Jim Amidon — I got a voice mail last Tuesday afternoon from Dean Reynolds, Wabash Class of 1970. Dean is a fairly active alumnus who has returned to campus on many occasions to speak and moderate discussions, and to serve on the advisory board of the Center of Inquiry in the Liberal Arts.
His call had little to do with his status as an alumnus. It said, “Hi, Jim. It’s Dean Reynolds of ABC News in Chicago.”
(Emphasis on ABC News in Chicago.)
I returned the call and he proceeded to ask me some questions about a story printed in Publishers Weekly that hinted the latest (and last) Harry Potter novel was being printed at the RR Donnelley facility in Crawfordsville. He asked if I could confirm it.
I said that I couldn’t absolutely confirm it, but I said, “I know for a fact there’s been a huge increase in rail traffic along the railroad spur that runs on the south edge of the Wabash campus.”
He asked how I knew that.
“Because I live so close to the tracks that my whole house shakes when the trains go by,” which has a fairly frequent occurrence in the last six weeks, particularly between about 9 p.m. and 2 a.m.
My daughter, Sam, who is a huge fan of the books and movies, whimsically calls the loud, horn-blowing, window-rattling trains “The Harry Potter Express” — a play on the books’ famed “Hogwarts Express.”
I returned to my office Wednesday and another voice mail from Dean. He was in Crawfordsville, interviewing people over at the Lew Wallace Study. He said he was doing a fun, maybe even silly piece for the national news about the high level of security and secrecy involving the printing of the last of the J.K. Rowling literary phenoms. The interview at the Lew Wallace Study was Dean’s way of suggesting that Crawfordsville is not absent of literary history.
Two hours later I was standing on my front porch near the College (and the railroad tracks) as Dean interviewed me with the help of a three-man production crew. I told him on camera about the frequency of the trains and how everyone in town knows the books are being printed at the local Donnelley facilities, but that nobody who actually works there will say a word about it.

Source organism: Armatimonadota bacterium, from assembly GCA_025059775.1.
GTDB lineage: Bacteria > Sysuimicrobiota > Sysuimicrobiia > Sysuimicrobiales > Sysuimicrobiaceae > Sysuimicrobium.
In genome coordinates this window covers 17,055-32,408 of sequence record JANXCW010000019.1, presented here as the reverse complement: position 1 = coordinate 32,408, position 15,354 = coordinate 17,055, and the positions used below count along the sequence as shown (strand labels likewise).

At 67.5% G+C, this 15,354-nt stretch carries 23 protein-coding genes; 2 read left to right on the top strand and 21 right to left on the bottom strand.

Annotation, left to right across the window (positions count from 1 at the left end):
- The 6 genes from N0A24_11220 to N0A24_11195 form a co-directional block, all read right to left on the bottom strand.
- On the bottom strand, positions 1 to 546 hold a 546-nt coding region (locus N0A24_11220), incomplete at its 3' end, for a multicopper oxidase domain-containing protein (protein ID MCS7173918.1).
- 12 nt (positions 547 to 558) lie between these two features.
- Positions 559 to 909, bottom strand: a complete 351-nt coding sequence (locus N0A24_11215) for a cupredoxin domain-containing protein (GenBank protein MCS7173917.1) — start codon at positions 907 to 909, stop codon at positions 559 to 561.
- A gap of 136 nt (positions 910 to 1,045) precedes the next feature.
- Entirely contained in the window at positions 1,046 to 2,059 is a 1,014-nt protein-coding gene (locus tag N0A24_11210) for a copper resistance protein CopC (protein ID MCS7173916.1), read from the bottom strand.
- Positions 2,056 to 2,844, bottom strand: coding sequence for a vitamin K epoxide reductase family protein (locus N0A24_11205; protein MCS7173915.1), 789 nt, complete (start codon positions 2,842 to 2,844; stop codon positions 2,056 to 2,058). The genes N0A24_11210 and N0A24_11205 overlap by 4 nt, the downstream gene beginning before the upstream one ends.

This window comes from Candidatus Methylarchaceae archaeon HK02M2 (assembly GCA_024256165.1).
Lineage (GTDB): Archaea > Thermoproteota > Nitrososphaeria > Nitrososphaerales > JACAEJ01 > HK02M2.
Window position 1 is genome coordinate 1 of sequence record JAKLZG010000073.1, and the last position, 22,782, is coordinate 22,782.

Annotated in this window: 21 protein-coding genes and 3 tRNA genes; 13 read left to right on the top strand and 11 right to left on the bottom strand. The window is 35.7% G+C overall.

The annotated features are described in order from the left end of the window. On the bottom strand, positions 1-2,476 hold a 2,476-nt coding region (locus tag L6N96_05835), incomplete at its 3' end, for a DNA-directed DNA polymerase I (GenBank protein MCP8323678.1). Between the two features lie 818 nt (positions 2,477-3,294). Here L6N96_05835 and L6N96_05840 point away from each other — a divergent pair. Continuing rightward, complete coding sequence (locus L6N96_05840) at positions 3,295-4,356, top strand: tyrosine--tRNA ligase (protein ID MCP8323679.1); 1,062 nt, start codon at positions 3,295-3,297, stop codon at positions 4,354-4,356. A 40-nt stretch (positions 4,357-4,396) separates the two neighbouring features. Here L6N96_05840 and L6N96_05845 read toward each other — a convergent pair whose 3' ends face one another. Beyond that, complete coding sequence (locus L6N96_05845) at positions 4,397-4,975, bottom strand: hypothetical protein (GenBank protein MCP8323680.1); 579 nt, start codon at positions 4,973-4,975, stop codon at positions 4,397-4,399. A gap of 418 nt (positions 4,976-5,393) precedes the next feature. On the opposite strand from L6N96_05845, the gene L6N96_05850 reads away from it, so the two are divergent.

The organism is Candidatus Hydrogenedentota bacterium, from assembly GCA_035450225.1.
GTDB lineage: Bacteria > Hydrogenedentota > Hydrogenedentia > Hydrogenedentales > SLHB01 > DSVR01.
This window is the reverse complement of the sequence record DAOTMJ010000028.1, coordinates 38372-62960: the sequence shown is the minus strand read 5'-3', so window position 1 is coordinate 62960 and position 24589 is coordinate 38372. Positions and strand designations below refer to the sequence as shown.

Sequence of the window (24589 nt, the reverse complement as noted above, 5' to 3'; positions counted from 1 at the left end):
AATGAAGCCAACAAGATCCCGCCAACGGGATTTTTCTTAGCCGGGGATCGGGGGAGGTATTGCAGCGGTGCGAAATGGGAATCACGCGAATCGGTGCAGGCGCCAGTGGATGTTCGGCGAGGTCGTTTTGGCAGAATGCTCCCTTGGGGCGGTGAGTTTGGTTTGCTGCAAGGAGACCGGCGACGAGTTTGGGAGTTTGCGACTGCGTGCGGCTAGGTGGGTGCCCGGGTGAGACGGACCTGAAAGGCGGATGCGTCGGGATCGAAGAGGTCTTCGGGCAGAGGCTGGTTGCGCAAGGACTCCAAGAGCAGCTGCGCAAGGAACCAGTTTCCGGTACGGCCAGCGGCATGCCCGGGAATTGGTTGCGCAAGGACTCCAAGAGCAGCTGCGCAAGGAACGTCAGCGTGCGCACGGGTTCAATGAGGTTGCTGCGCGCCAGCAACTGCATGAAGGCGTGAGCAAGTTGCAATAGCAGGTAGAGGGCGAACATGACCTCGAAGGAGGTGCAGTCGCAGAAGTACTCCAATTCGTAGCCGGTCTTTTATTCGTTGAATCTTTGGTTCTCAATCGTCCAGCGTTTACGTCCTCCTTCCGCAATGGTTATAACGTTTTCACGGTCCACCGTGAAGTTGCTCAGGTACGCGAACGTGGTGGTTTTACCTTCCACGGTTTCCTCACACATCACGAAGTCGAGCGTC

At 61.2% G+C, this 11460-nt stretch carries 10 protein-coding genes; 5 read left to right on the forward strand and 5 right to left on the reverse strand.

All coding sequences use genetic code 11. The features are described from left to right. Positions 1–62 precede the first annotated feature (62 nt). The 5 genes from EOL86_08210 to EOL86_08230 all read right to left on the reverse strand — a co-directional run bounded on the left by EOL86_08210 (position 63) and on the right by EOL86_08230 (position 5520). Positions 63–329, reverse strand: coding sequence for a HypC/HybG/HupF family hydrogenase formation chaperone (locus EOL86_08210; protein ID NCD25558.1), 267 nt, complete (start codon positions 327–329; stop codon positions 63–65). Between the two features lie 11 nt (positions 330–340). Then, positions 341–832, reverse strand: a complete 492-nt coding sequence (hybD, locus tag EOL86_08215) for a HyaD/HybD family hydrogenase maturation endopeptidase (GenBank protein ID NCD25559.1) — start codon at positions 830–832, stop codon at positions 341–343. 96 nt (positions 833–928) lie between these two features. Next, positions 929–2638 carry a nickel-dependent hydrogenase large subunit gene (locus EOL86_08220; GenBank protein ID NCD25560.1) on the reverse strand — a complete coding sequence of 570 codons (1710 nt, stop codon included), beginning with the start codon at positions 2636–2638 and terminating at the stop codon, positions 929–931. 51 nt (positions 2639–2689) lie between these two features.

I’m told by my friends who work there that RRD employees are not allowed to take cell phones (cameras) to work. Other folks have told me they’ve seen larger-than-usual numbers of semi-trailers parked in the lot of the North Plant.
Hmm. If only I was a detective…
Dean Reynolds asked me if the fact that Donnelley had the publishing contract was a source of pride. Sure, I said. It’s always a source or pride when a local company that has been around for generations continues to be a trusted industry leader.
I told Dean that all of Stephen King’s top novels were printed locally when King was at the very height of his publishing career, and that Donnelley is an anchor in our community.
After we had concluded our interview, my mind returned to his question about pride. I thought about it for a few minutes when it occurred to me that I was equally proud of Dean Reynolds, Wabash Class of 1970, the network news reporter who spent a decade bringing us the news of the Middle East from Tel Aviv during the first Gulf War.
That would be the same Dean Reynolds, active Wabash alumnus, who made a special pitch to his network to do a story on the town where he spent four years while he was an undergraduate.
So to better answer Dean’s question about pride: Yes, I’m proud Donnelley is publishing the last Harry Potter book — really proud. I only wish the good people running the presses, trimming the sheets, binding the books, and packing the boxes could be publicly credited for their work on what I’m told might be one of the largest selling books this side of the Bible.
But I’m also real proud that an internationally known network news reporter continues to remember his college and the special community in which it exists.